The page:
As I Said: A Dissent

  • Review
By – July 3, 2023

In her first full-length poet­ry col­lec­tion, Abby Minor’s provoca­tive, stream-of-con­scious­ness poems explore the past and present treat­ment of Amer­i­can women and their right to bod­i­ly auton­o­my. Divid­ed into four the­mat­ic sec­tions, the book dis­cuss­es assump­tions about women and clash­es with rad­i­cal pro-life stances. A series of research-based poems then con­sid­ers the life, arrest, and death of the noto­ri­ous Ann Lohman (also known as Madame Restell), who pro­vid­ed abor­tions, con­tra­cep­tives, and oth­er repro­duc­tive ser­vices” in Man­hat­tan dur­ing the mid-1800s. 

Minor uses a doc­u­men­tary-style poet­ics, which she labels as a film noir, to describe Lohman as a shiny giant­ess / and a great con­duc­tor” of abor­tion access for women in New York. The poet also details Lohman’s sui­cide and the des­per­a­tion she felt toward the end of her life, hav­ing been deemed a wicked woman by soci­ety. Minor includes state­ments and ques­tions from inter­views with Lohman about female virtue and men’s fear of women being in con­trol of their bod­ies. The speak­er of these poems is very emo­tion­al­ly con­nect­ed to Lohman, inspired by her brav­ery and fem­i­nism dur­ing a trou­bling time — which Minor con­nects to America’s trau­mat­ic present. 

In addi­tion to com­men­tary and facts about Lohman, Minor’s prose poems med­i­tate on haunt­ing con­tem­po­rary issues sur­round­ing abor­tion: Then there was the emi­nent gyne­col­o­gist say­ing, Shall the West and South be filled by our own chil­dren or by those of aliens? This is a ques­tion our women must answer; upon their loins depends the future des­tiny of the nation.” Minor com­pares this to one nine­teenth-cen­tu­ry reformer’s belief that white women hav­ing abor­tions was akin to Race Sui­cide, white lady’s killing all the chil­dren she’s not having.” 

Minor cre­ative­ly reveals six scenes from Lohman’s tri­al in 1847, not­ing how whole­sale and retail agents across Amer­i­ca want­ed to teach women about the per­ils and ter­rors of an inva­sion of the course of nature.” The dark and at times weird­ly humor­ous word choice demon­strates a mis­trust of women, as well as a lack of under­stand­ing about women’s bod­ies and the impact of child­bear­ing. In these tri­al poems, Minor writes about a woman named Maria Bod­ine, who details her abor­tion after hav­ing rela­tions with her boss. The vic­tim-blam­ing ensues: 

Bodine’s lawyers called

Lohman the most terrible

being ever born & Lohman’s

lawyers called Bod­ine as foul,

cor­rupt, loath­some, guilty a

thing as ever pol­lut­ed God’s

blessed earth by her pestilential

pres­ence. The beau/​boss Mr.

Cook was nev­er called

to court …

Minor’s poems move from prose to lyric through­out the book; both styles are direct yet mean­der­ing. She con­fronts the con­cerns of Lohman and her clients head-on, inter­pret­ing their expe­ri­ence as a sto­ry about arrange­ments / of time.” Through­out the book, Minor calls atten­tion to the hor­ri­fy­ing and embar­rass­ing irony that women in Amer­i­ca are still deal­ing with loss of bod­i­ly auton­o­my about a hun­dred and thir­ty eight years after the Madame’s death.” The speak­er walks around Cen­tral Park and imag­ines Lohman’s veil over the city. She assures her­self that Lohman was good for New York, despite her neg­a­tive rep­u­ta­tion: No dead man will catch me stoop­ing / to prove that she was good.”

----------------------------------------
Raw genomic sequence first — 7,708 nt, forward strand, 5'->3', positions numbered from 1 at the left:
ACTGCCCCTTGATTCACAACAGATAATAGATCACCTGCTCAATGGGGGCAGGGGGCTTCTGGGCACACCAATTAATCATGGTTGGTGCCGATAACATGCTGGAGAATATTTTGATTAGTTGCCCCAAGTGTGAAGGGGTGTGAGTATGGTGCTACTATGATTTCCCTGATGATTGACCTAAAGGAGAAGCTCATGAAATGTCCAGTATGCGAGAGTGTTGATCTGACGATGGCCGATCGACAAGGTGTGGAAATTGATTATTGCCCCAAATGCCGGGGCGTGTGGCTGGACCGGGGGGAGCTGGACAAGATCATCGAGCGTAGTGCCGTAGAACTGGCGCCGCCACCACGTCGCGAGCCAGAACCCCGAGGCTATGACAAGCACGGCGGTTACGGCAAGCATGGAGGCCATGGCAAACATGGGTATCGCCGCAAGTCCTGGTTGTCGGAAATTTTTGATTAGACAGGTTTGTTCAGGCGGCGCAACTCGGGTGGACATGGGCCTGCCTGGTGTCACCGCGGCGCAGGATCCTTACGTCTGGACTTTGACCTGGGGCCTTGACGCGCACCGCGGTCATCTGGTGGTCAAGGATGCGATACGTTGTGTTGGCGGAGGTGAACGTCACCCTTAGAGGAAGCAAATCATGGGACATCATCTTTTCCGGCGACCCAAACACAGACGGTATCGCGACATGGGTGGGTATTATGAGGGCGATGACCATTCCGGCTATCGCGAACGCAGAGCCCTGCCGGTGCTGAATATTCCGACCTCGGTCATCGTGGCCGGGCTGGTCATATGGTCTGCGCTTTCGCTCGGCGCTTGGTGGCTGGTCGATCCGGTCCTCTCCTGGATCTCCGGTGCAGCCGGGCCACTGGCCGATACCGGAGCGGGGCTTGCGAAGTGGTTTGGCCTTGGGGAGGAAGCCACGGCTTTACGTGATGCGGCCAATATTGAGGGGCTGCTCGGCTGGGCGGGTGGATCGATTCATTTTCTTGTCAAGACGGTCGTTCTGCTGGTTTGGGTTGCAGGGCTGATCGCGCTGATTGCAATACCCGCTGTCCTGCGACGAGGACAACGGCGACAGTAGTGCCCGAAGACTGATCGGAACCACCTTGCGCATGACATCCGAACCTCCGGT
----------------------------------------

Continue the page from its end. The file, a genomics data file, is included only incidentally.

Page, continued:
Toward the end of the col­lec­tion, Minor’s poems become more auto­bi­o­graph­i­cal, with sto­ries of fam­i­ly his­to­ry and frag­ments of con­ver­sa­tion. She describes her Yid­dish-speak­ing grand­moth­er grow­ing up amid a back­drop of mem­o­rable events: She was thir­teen in the same year that nov­el Bad Girl was pub­lished, in which the part of Man­hat­tan where the pro­tag­o­nist goes to get an abor­tion is pic­tured as a place where gos­sip­ing uncorset­ed Jew­ess­es’ hang out on the stoops; in which the vil­lain is a fat Jew­ess who’s had eleven abor­tions, who wears a giant dia­mond ring … ” 

The speak­er, her grand­moth­er, and her moth­er — named Abi­gail, Ruth, and Judith, respec­tive­ly — recall bib­li­cal women. While they all sup­port each oth­er through trau­ma, the two old­er gen­er­a­tions have a par­tic­u­lar abil­i­ty to empathize giv­en their longer his­to­ries in Amer­i­ca. Ulti­mate­ly, the col­lec­tion ends with a dis­play of sup­port and laugh­ter among the women, who will always have each oth­er, despite everything.

Jamie Wendt is the author of the poet­ry col­lec­tion Fruit of the Earth (Main Street Rag, 2018), which won the 2019 Nation­al Fed­er­a­tion of Press Women Book Award in Poet­ry. Her man­u­script, Laugh­ing in Yid­dish, was a final­ist for the 2022 Philip Levine Prize in Poet­ry. Her poems and essays have been pub­lished in var­i­ous lit­er­ary jour­nals and antholo­gies, includ­ing Fem­i­nine Ris­ingGreen Moun­tains Review, Lilith, Jet Fuel Review, the For­ward, Poet­i­ca Mag­a­zine, and oth­ers. She con­tributes book reviews to Jew­ish Book Coun­cil as well as to oth­er pub­li­ca­tions, includ­ing Lit­er­ary Mama and Mom Egg Review. She has received an Hon­or­able Men­tion Push­cart Prize and was nom­i­nat­ed for Best Spir­i­tu­al Lit­er­a­ture. She holds an MFA in Cre­ative Writ­ing from the Uni­ver­si­ty of Nebras­ka Oma­ha. She is a mid­dle school Human­i­ties teacher and lives in Chica­go with her hus­band and two kids. 

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